Too often some banks, in their haste to adopt social media into their marketing efforts, lose sight of some fairly basic and straightforward considerations and end up with exceedingly disappointing results.
It doesn’t have to be that way, according to Chris Moloney, CEO, Gremln, a company that specializes in compliant and effective social media systems for banks.
“A lot of times, because social media is new and because it’s a buzz topic and everybody wants to get into it really quickly, what we’ve seen is a lot of people skip some basic steps,” Moloney believes. He spoke during a recent webinar sponsored by #BankSocial, in advance of Bank Social Media Conference, April 7-8.
Alternatively, Moloney said, “Banks have an opportunity to win against competition if they can leverage social media tools to grow. The opportunity is huge for banks.”
He’s condensed the focus of a bank’s social media strategy into four essential elements:
“It’s really important to look at what goals you have in terms of customers or engagements, and to be very specific wherever you can be about what you’re trying to accomplish … It is essential to write up those goals, knowing that they may change, but being as specific as you can.”
“Think very seriously about the content and who you’re talking to. Often you may be talking to current customers of the bank, or to prospective customers. Those are different messages, and often require a different tone … Be sure that in that content you are educating them and solving problems.”
3. Bank size
“Look at your close competitors by size and footprint and how they are handling content regarding the community, regarding the bank itself, regarding financial services education. We find a lot of smaller community banks tend to focus almost exclusively on content that’s related to things going on in the community … We don’t ever recommend promoting products as you would in a typical television or marketing campaign through social media channels.”
4. Social media resources
“It’s important to think about the setting of goals early on for what you’re going to achieve within the bank. Communicate those goals and how you’ll achieve those goals—it’s an opportunity then to increase budget and to increase resources dedicated to social media.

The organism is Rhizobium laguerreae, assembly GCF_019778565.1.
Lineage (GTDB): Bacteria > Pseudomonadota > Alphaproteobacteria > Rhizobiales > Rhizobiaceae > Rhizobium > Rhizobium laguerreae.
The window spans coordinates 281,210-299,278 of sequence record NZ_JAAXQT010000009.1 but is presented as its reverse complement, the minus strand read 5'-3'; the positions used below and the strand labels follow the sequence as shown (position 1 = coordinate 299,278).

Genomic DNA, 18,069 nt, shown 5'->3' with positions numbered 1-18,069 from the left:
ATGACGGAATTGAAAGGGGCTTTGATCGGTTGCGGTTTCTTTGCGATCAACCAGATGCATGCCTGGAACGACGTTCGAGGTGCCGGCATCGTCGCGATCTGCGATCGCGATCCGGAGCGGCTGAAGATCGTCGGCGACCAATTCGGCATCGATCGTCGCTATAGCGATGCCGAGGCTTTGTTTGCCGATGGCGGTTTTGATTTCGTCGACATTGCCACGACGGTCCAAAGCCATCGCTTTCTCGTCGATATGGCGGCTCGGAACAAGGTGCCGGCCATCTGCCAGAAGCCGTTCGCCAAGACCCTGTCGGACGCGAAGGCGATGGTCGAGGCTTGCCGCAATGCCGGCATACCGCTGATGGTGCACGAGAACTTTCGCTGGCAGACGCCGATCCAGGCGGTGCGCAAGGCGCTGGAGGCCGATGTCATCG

“Those banks that we work with who have effectively built these four items here have been able to gain resources and gain budget to grow their social media program by proving that it’s working,” Moloney said.
Like anything else related to banking, the use of social media introduces risks, according to Moloney. These, in general, include risks related to regulation and compliance, reputation, customer complaints, employee misconduct or misunderstanding, and lost opportunities seized by competing banks.
However, Moloney pointed out, there are specific methods at hand to mitigate risks. In general, he says, these are:
• Monitor your brand and your employees for social media mentions. “It’s important for your bank to know what’s being said about it as well as what’s being said by employees and, potentially, about employees in social media.”
• Archive all social media content. “It’s required by most of the regulatory bodies to archive anything you’re doing in social media. Archive for the same number of years typically as what you do with email and have the ability to report and respond to any audits or questions that you get about your social media.”
• Set a governance strategy. “It’s important to have a clear social media governance strategy where users are identified and there is a process to measure who is leveraging social media on behalf of the bank, and who’s allowed to leverage social media on behalf of the bank.
• Establish a positive policy. “If the bank’s social media policy focuses on everything you are not supposed to do in social media, it’s probably a bad policy. It should focus on what employees are allowed to do and how they can leverage social media in a favorable way to build relationships … Increasingly, the banks that are excelling in social media are those that are proactively training employees, especially relationship managers, on how to use social media as a business tool.”
• Connect Marketing with Compliance. “It’s important that any of the marketing you’re doing in social media be tied to a platform that also connects the compliance function. Those two should be closely integrated.”
In summary, Moloney says: “There is a huge opportunity today to use technology to make your social media not only compliant, but also have a lot of success with it. We have banks that say social media produces the best ROI they have of any marketing activity.”
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